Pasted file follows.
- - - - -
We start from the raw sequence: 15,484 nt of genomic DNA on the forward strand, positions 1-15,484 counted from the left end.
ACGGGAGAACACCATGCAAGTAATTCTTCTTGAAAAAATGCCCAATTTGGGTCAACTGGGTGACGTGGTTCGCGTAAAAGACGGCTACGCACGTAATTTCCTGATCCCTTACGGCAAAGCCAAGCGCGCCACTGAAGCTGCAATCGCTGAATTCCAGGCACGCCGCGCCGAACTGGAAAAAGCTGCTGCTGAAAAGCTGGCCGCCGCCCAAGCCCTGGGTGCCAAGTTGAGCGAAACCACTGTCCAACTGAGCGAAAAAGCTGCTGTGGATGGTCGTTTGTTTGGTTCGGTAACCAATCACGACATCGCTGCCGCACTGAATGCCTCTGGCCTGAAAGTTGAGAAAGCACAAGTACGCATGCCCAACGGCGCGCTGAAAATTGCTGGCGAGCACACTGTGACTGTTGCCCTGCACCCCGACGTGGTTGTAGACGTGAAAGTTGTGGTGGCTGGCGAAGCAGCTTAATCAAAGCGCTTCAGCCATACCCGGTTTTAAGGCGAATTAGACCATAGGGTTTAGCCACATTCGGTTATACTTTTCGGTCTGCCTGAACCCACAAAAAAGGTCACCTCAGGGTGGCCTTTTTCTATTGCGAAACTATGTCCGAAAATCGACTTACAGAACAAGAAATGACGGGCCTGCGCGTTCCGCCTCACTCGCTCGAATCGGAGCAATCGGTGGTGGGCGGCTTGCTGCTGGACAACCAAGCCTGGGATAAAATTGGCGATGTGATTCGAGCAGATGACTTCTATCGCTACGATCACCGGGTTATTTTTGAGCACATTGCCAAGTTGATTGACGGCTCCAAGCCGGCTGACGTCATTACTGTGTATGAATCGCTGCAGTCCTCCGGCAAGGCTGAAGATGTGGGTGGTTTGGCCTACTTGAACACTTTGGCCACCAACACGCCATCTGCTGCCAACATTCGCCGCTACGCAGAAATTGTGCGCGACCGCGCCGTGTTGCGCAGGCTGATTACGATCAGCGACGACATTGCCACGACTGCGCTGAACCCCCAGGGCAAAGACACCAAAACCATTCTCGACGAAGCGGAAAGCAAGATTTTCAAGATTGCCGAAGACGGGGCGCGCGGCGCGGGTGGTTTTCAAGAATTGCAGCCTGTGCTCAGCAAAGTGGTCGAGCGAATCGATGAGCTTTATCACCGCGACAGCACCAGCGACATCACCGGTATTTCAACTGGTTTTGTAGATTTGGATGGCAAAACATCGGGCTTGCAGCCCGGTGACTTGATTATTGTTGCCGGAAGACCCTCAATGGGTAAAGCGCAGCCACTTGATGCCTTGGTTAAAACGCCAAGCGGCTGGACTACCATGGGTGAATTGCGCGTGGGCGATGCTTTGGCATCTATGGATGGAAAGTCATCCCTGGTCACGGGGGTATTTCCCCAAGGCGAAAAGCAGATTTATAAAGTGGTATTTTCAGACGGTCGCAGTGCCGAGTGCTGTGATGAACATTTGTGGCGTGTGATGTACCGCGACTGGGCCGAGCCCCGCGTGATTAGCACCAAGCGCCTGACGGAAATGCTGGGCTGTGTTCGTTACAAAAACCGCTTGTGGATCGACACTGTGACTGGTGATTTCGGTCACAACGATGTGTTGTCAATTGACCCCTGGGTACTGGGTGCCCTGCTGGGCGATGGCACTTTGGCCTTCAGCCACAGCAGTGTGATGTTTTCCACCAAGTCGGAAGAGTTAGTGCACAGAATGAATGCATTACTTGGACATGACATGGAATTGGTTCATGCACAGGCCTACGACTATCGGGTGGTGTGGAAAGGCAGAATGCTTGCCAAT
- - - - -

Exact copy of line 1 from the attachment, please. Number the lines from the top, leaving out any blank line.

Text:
We start from the raw sequence: 15,484 nt of genomic DNA on the forward strand, positions 1-15,484 counted from the left end.